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What Is Dry Code, and Is It Always A Good Thing?

By Lane Wagner on Jan 25, 2021

Last updated on Oct 16, 2022

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“Don’t repeat yourself”, or “DRY” for short, is a somewhat controversial principle of software development. It aims to make code cleaner, which is to say less buggy and easier to work with. DRY purports to accomplish this by reducing repetition in your codebase and replacing that duplicate code with abstractions like functions, classes, and methods.

First, why should we care about cleaner code?

Clean code is like clean garbage - it doesn’t really exist. The only clean code is code that doesn’t exist at all.

I’m happy to admit that a perfectly clean (empty) codebase is useless. Without code, an application can’t provide value to users. With that in mind, our pursuit of “clean code” will necessarily consist of tradeoffs. We’ll trade usefulness for cleanliness, complexity for speed, ownership for ease of development, and abstractions for reusability.

DRY code is often held aloft as an ideal in the quest for clean code. Let’s explore why I think DRY can be a good heuristic for better code but is far from an “absolute good”. Let’s take a look at some examples in JavaScript.

export async function updateUserHandle(handle) {
  if (!isLoggedIn()){
    // redirect to login screen
    return;
  }
  let token = localStorage.getItem(jwtKey);
  let decodedToken = decodeJWT(token);
  const hoursDelta = 24;
  if (decodedToken.exp < (Date.now() + hoursDelta*60*60) / 1000){
    refreshToken();
  }
  return await fetch(`${domain}/v1/users/handle`, {
    method: 'PUT',
    mode: 'cors',
    headers: {
      'Content-Type': 'application/json',
      'Authorization': `Bearer ${token}`
    },
    body: JSON.stringify({
      handle
    })
  });
}

export async function updateUserInterests(interestUUIDs) {
  if (!isLoggedIn()){
    // redirect to login screen
    return;
  }
  let token = localStorage.getItem(jwtKey);
  let decodedToken = decodeJWT(token);
  const hoursDelta = 24;
  if (decodedToken.exp < (Date.now() + hoursDelta*60*60) / 1000){
    refreshToken();
  }
  return await fetch(`${domain}/v1/users/interests`, {
    method: 'PUT',
    mode: 'cors',
    headers: {
      'Content-Type': 'application/json',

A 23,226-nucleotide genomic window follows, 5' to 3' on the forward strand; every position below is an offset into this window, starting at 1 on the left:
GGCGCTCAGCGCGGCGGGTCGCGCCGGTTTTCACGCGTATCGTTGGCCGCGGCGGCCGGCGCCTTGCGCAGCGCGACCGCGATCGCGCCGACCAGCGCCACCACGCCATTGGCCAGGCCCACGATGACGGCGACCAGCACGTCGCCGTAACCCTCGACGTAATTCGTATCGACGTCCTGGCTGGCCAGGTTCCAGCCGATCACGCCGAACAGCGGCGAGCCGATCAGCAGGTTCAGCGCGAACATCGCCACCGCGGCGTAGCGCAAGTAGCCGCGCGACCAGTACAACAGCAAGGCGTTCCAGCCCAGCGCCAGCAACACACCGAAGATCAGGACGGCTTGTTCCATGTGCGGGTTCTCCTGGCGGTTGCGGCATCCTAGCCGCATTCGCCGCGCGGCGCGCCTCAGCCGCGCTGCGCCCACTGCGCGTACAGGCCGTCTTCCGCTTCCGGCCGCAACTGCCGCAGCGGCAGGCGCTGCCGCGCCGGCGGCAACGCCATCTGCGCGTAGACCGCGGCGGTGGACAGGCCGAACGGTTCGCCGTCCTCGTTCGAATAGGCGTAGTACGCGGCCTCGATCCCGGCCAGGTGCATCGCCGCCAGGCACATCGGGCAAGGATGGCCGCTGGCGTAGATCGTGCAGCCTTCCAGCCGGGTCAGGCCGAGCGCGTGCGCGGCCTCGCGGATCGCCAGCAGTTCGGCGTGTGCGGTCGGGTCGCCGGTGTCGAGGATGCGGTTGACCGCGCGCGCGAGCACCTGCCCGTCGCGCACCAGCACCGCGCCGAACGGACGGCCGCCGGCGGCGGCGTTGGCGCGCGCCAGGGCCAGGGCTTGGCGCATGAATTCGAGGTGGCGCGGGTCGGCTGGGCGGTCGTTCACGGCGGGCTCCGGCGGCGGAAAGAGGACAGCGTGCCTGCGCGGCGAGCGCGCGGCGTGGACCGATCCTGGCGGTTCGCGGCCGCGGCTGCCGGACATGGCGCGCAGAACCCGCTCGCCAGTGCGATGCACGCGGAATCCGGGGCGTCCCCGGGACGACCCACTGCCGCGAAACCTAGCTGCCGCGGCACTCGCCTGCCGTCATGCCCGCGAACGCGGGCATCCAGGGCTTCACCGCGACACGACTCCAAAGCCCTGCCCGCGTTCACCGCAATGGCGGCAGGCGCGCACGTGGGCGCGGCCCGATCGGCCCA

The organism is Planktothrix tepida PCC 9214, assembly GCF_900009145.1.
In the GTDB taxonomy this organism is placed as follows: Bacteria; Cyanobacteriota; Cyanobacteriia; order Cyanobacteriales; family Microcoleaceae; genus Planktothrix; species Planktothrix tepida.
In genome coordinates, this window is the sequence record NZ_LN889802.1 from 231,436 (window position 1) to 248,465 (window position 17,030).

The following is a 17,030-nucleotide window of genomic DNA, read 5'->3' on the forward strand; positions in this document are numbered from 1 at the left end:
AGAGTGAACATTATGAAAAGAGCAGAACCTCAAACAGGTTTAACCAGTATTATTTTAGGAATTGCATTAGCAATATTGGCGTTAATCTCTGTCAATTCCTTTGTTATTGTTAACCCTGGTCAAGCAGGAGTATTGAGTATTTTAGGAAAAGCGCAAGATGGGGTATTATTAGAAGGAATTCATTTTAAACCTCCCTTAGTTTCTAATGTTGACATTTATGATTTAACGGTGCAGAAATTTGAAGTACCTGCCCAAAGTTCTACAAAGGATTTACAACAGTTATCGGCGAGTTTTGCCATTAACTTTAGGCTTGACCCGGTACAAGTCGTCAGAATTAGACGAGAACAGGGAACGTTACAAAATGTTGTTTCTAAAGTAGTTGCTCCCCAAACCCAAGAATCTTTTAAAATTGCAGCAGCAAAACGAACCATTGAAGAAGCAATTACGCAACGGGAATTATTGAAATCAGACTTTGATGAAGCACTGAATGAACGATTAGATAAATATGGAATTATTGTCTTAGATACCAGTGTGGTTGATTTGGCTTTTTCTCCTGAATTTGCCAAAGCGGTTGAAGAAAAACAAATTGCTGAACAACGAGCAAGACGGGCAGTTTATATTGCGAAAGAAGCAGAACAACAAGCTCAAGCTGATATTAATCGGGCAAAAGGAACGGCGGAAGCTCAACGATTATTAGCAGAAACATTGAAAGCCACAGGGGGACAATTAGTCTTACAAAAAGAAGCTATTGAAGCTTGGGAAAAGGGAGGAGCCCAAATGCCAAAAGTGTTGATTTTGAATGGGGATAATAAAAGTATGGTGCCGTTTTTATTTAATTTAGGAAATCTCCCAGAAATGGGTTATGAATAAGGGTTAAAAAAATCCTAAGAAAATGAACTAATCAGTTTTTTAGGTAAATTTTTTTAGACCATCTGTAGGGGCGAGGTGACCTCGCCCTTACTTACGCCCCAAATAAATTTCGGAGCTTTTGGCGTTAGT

'Authorization': `Bearer ${token}`
    },
    body: JSON.stringify({
      interestUUIDs
    })
  });
}

You may have noticed that the beginnings of those two API calls are nearly identical - the first few lines check to see if a user is properly authenticated and sends authentication data in the respective requests. This might not be a big problem with just 2 API calls, but what if we have 30? Or maybe 1000? Instead, we can DRY up this code by writing a simple fetchWithAuth() function that centralizes all the client’s authentication logic in a single place:

async function fetchWithAuth(url, params){
  if (!isLoggedIn()){
    // redirect to login screen
    return;
  }
  let token = localStorage.getItem(jwtKey);
  let decodedToken = decodeJWT(token);
  const hoursDelta = 24;
  if (decodedToken.exp < (Date.now() + hoursDelta*60*60) / 1000){
    refreshToken();
  }
  if (!params.headers){
    params.headers = {};
  }
  params.headers.Authorization = `Bearer ${token}`;
  return await fetch(url, params);
}

export async function updateUserHandle(handle) {
  return await fetchWithAuth(`${domain}/v1/users/handle`, {
    method: 'PUT',
    mode: 'cors',
    headers: {
      'Content-Type': 'application/json'
    },
    body: JSON.stringify({
      handle
    })
  });
}

export async function updateUserInterests(interestUUIDs) {
  return await fetchWithAuth(`${domain}/v1/users/interests`, {
    method: 'PUT',
    mode: 'cors',
    headers: {
      'Content-Type': 'application/json'
    },
    body: JSON.stringify({
      interestUUIDs
    })
  });
}

Why wouldn’t you DRY out your code?

It seems like a good idea to reduce code duplication right? Well, yes, in general, it is. That said, let’s look at some of the drawbacks that come along with too much centralization.

1. Too many abstractions

Sometimes two pieces of code happen to be the same at a given point in time, but later on, they become distinct in some way. It’s really hard to guarantee that duplicate blocks of code will remain perfect copies of each other forever. A hypothetical example of this would be if the Facebook and Instagram APIs had the same way to create a social post. Just because they’re coincidentally the same, probably doesn’t mean that the logic should only be written once. One day, Instagram might introduce something dumb like “filters” or “stories” and all of a sudden the common abstraction needs crazy flags and parameters like: